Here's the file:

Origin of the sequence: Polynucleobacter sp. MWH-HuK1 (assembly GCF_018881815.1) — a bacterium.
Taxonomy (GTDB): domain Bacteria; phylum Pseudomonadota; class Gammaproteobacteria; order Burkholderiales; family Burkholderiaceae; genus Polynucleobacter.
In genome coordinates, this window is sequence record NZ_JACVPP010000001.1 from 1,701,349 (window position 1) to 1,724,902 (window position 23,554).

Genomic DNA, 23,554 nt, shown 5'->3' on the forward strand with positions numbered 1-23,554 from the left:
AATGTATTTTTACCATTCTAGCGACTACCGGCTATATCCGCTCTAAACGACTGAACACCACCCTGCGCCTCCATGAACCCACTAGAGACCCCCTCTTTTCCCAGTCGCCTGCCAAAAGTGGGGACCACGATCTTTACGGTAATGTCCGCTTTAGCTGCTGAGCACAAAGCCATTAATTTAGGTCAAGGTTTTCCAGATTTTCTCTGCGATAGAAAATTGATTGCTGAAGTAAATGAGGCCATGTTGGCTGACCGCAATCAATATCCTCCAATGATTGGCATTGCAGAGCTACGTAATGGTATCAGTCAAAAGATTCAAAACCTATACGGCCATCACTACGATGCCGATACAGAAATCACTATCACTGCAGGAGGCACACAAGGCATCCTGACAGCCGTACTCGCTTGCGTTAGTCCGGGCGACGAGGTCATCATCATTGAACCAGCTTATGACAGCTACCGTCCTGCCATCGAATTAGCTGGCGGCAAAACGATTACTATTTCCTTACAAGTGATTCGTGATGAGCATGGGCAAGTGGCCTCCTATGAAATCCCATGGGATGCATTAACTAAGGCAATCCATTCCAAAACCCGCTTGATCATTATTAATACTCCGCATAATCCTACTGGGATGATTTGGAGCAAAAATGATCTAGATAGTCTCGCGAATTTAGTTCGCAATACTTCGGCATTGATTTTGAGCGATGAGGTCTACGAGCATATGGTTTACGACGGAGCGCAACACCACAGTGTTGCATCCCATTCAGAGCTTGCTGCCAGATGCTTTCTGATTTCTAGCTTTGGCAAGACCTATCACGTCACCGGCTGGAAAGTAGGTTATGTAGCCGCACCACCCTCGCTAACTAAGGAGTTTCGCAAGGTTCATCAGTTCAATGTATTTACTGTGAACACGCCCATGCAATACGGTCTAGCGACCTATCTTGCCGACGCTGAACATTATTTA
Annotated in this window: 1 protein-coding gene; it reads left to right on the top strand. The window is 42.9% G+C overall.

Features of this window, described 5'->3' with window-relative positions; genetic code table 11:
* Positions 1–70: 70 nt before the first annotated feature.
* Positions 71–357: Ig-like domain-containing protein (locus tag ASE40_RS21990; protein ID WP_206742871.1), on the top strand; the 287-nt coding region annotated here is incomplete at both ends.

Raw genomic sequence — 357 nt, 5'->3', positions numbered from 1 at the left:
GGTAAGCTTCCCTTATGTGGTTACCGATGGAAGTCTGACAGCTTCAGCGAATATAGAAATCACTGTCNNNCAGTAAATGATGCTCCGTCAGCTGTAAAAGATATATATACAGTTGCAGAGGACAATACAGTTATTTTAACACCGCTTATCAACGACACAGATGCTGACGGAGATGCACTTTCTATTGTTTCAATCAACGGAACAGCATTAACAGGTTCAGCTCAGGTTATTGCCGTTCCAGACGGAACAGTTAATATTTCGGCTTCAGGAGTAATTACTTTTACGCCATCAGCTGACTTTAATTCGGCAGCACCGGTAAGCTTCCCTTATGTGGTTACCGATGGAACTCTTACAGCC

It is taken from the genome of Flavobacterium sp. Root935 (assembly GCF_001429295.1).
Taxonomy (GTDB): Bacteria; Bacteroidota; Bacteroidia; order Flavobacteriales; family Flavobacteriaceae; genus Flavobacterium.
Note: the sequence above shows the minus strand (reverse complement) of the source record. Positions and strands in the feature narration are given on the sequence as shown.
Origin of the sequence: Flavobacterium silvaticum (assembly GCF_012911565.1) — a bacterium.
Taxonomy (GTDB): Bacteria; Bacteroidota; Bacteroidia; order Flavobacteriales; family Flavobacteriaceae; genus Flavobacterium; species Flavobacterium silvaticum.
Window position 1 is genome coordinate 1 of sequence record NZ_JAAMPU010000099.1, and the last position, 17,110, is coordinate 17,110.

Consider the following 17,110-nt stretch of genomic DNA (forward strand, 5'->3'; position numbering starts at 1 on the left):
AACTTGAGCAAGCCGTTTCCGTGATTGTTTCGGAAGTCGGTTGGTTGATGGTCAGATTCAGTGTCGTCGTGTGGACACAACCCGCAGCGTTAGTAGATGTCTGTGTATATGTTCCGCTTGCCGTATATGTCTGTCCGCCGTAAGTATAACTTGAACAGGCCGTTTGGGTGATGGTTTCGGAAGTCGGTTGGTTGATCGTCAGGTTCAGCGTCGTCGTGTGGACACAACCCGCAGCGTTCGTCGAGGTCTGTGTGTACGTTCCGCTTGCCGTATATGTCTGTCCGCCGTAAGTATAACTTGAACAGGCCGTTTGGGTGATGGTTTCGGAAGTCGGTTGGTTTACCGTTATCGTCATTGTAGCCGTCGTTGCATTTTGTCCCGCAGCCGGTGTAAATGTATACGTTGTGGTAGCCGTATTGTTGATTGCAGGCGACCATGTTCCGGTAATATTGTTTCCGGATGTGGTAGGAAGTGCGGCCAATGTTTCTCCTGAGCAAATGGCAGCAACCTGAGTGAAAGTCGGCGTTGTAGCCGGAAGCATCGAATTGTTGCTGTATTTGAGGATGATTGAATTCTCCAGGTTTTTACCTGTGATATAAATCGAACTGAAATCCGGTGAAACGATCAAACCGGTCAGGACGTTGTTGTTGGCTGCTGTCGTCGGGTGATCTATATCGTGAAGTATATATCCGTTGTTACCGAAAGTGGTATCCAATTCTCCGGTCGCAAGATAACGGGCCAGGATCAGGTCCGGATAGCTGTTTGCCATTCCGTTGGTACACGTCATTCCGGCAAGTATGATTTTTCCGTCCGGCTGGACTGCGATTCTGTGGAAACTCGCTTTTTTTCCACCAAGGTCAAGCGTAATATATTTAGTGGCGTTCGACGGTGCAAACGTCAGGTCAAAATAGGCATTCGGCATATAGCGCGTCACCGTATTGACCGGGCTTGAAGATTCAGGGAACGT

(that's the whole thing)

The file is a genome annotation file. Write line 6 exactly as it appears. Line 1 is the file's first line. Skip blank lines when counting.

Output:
Annotated in this window: 1 protein-coding gene; it reads left to right on the top strand. The window is 42.9% G+C overall.